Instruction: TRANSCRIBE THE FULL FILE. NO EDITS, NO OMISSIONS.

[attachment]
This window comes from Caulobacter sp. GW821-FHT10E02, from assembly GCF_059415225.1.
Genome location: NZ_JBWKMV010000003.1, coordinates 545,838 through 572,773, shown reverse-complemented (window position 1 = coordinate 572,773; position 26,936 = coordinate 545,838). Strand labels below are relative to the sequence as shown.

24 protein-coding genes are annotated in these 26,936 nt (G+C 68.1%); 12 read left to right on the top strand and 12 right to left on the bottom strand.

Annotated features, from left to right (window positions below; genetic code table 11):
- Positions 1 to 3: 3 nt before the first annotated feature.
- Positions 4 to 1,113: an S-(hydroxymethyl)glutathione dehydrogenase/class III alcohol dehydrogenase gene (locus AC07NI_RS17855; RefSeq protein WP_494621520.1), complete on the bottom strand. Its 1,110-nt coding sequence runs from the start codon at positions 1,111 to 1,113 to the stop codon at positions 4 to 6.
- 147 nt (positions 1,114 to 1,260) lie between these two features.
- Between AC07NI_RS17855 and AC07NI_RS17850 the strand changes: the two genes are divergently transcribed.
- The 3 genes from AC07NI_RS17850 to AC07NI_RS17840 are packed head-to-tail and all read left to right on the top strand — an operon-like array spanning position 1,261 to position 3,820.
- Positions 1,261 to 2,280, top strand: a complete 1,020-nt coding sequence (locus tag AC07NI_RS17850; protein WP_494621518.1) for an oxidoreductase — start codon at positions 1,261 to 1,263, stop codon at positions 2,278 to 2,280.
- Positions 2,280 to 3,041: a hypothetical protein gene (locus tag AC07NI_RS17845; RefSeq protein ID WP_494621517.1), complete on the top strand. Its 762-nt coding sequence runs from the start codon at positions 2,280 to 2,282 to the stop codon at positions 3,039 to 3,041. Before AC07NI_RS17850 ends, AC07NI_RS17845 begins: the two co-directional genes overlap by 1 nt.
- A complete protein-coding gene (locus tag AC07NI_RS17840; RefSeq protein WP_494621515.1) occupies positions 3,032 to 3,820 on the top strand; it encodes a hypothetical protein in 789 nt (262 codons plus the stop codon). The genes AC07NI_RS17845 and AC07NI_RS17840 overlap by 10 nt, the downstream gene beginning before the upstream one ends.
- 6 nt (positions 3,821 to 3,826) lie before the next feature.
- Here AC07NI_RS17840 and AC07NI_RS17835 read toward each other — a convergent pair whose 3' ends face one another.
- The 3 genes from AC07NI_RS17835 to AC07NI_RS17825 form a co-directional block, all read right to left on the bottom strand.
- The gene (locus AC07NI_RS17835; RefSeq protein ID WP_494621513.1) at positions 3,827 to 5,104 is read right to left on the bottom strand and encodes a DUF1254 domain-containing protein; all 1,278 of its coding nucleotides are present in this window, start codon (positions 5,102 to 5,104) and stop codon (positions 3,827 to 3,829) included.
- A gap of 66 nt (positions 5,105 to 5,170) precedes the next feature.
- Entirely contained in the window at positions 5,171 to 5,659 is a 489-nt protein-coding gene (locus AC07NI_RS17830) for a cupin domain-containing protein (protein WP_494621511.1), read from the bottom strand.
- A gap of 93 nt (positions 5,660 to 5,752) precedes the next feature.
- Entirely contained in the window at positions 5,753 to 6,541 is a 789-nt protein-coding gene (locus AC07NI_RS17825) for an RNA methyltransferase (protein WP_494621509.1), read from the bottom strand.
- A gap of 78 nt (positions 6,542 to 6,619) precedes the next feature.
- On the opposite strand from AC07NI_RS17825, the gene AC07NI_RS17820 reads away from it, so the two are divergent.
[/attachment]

This window comes from Caulobacter sp. GW821-FHT10E02, from assembly GCF_059415225.1.
Genome location: NZ_JBWKMV010000003.1, coordinates 545,838 through 572,773, shown reverse-complemented (window position 1 = coordinate 572,773; position 26,936 = coordinate 545,838). Strand labels below are relative to the sequence as shown.

24 protein-coding genes are annotated in these 26,936 nt (G+C 68.1%); 12 read left to right on the top strand and 12 right to left on the bottom strand.

Annotated features, from left to right (window positions below; genetic code table 11):
- Positions 1 to 3: 3 nt before the first annotated feature.
- Positions 4 to 1,113: an S-(hydroxymethyl)glutathione dehydrogenase/class III alcohol dehydrogenase gene (locus AC07NI_RS17855; RefSeq protein WP_494621520.1), complete on the bottom strand. Its 1,110-nt coding sequence runs from the start codon at positions 1,111 to 1,113 to the stop codon at positions 4 to 6.
- 147 nt (positions 1,114 to 1,260) lie between these two features.
- Between AC07NI_RS17855 and AC07NI_RS17850 the strand changes: the two genes are divergently transcribed.
- The 3 genes from AC07NI_RS17850 to AC07NI_RS17840 are packed head-to-tail and all read left to right on the top strand — an operon-like array spanning position 1,261 to position 3,820.
- Positions 1,261 to 2,280, top strand: a complete 1,020-nt coding sequence (locus tag AC07NI_RS17850; protein WP_494621518.1) for an oxidoreductase — start codon at positions 1,261 to 1,263, stop codon at positions 2,278 to 2,280.
- Positions 2,280 to 3,041: a hypothetical protein gene (locus tag AC07NI_RS17845; RefSeq protein ID WP_494621517.1), complete on the top strand. Its 762-nt coding sequence runs from the start codon at positions 2,280 to 2,282 to the stop codon at positions 3,039 to 3,041. Before AC07NI_RS17850 ends, AC07NI_RS17845 begins: the two co-directional genes overlap by 1 nt.
- A complete protein-coding gene (locus tag AC07NI_RS17840; RefSeq protein WP_494621515.1) occupies positions 3,032 to 3,820 on the top strand; it encodes a hypothetical protein in 789 nt (262 codons plus the stop codon). The genes AC07NI_RS17845 and AC07NI_RS17840 overlap by 10 nt, the downstream gene beginning before the upstream one ends.
- 6 nt (positions 3,821 to 3,826) lie before the next feature.
- Here AC07NI_RS17840 and AC07NI_RS17835 read toward each other — a convergent pair whose 3' ends face one another.
- The 3 genes from AC07NI_RS17835 to AC07NI_RS17825 form a co-directional block, all read right to left on the bottom strand.
- The gene (locus AC07NI_RS17835; RefSeq protein ID WP_494621513.1) at positions 3,827 to 5,104 is read right to left on the bottom strand and encodes a DUF1254 domain-containing protein; all 1,278 of its coding nucleotides are present in this window, start codon (positions 5,102 to 5,104) and stop codon (positions 3,827 to 3,829) included.
- A gap of 66 nt (positions 5,105 to 5,170) precedes the next feature.
- Entirely contained in the window at positions 5,171 to 5,659 is a 489-nt protein-coding gene (locus AC07NI_RS17830) for a cupin domain-containing protein (protein WP_494621511.1), read from the bottom strand.
- A gap of 93 nt (positions 5,660 to 5,752) precedes the next feature.
- Entirely contained in the window at positions 5,753 to 6,541 is a 789-nt protein-coding gene (locus AC07NI_RS17825) for an RNA methyltransferase (protein WP_494621509.1), read from the bottom strand.
- A gap of 78 nt (positions 6,542 to 6,619) precedes the next feature.
- On the opposite strand from AC07NI_RS17825, the gene AC07NI_RS17820 reads away from it, so the two are divergent.